Oct. 11, 2018 87th State Assembly Debate

Air Date:
Heard On Route 51

87th Assembly Race Involves Same Candidates As 2016 Election

Republican Incumbent Says He’ll Retire From Office When He Completes His Agenda

The November election in the 87th Assembly District in northern Wisconsin involves the same candidates in the 2016 race.

The incumbent James Edming, R-Glen Flora, has represented the district since 2014.

A believer in term limits, Edming said he plans to limit his own term, he just doesn’t know when.

“There’s a lot of issues that I want to continue, and when I get these done, I’m out of here,” he said. “How many more I’ll go, I don’t know, but I believe in term limits. When I get finished what I want to get done, I’m gonna jump ship and go out and have fun with antique automobiles.”

Edming has a background in farming and business. He authored the Employment First Act, which helps residents living with disabilities find work. He said there is a need to improve transportation for disabled residents living with disabilities. He also said he wants to make some unspecified changes to the state Department of Natural Resources, and improve broadband and cell phone service in the district.

His opponent is Elizabeth Riley, D-Hayward, who ran as a candidate for the 87th Assembly District in 2012 and 2016. Riley, a full-time nurse, said she’s running for office again to take Wisconsin in a new direction.

“We’ve had Republican rule for quite a few years now,” she said. “All I see are funding cuts to schools, funding cuts to health care and a dismantling of the DNR to the point its unrecognizable.”

Riley said her platform includes clean air and water for everyone, improved access and availability to health care and a solidly funded public education system, including K-12, technical college and the University of Wisconsin System.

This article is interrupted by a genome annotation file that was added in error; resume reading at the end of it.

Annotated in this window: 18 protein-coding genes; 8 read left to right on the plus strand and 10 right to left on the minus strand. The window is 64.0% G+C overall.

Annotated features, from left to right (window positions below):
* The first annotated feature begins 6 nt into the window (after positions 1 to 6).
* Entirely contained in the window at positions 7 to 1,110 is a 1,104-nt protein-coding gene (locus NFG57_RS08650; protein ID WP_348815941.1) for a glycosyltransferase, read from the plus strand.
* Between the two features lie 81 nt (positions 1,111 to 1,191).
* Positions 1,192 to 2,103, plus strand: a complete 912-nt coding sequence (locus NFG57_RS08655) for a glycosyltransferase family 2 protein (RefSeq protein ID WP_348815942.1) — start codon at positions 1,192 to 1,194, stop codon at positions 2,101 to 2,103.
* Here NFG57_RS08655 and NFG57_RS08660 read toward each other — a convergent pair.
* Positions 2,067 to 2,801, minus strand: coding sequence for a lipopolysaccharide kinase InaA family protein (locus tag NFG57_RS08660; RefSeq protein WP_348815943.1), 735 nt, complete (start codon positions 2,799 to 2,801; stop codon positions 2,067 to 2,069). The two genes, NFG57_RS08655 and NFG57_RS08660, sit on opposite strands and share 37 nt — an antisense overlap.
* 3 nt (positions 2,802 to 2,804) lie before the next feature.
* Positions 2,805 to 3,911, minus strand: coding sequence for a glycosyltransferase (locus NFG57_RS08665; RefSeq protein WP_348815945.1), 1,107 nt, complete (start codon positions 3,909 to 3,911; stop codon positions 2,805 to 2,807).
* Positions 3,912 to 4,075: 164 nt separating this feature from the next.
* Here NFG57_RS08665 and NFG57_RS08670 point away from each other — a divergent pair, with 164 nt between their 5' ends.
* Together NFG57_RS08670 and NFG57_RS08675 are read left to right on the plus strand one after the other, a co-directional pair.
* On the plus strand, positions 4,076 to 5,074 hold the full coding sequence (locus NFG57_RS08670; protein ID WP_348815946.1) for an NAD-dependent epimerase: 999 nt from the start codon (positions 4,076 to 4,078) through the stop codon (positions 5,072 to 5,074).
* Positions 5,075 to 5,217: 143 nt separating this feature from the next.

She’s opposed to the state paying for private school vouchers.

“They have admission criteria that excludes a lot of people. They don’t have to pay for special education. What they can do is take special education children and ship them to the public schools,” Riley said. “If you look nationwide at the research, those schools (private voucher schools) perform no better than public schools.”

Edming defends the private voucher system that has expanded to all private schools in Wisconsin in recent years.

“It’s not a zillion kids. As a rule, they go through kindergarten up to fifth, sixth grade, some of them go to junior high. Most of them, it’s the elementary, really the age where you can really indoctrinate kids and make certain they’re going on the right track,” he said. “It’s the parent’s decision.”

Edming defeated Riley by nearly 10,000 votes in the 2016 election.

The 87th Assembly District includes all of Rusk and Taylor counties and parts of Sawyer, Marathon and Clark counties.

The election is Nov. 6.

-John Davis

Episode Credits

  • Rich Kremer Host
  • James Edming Guest
  • Elizabeth Riley Guest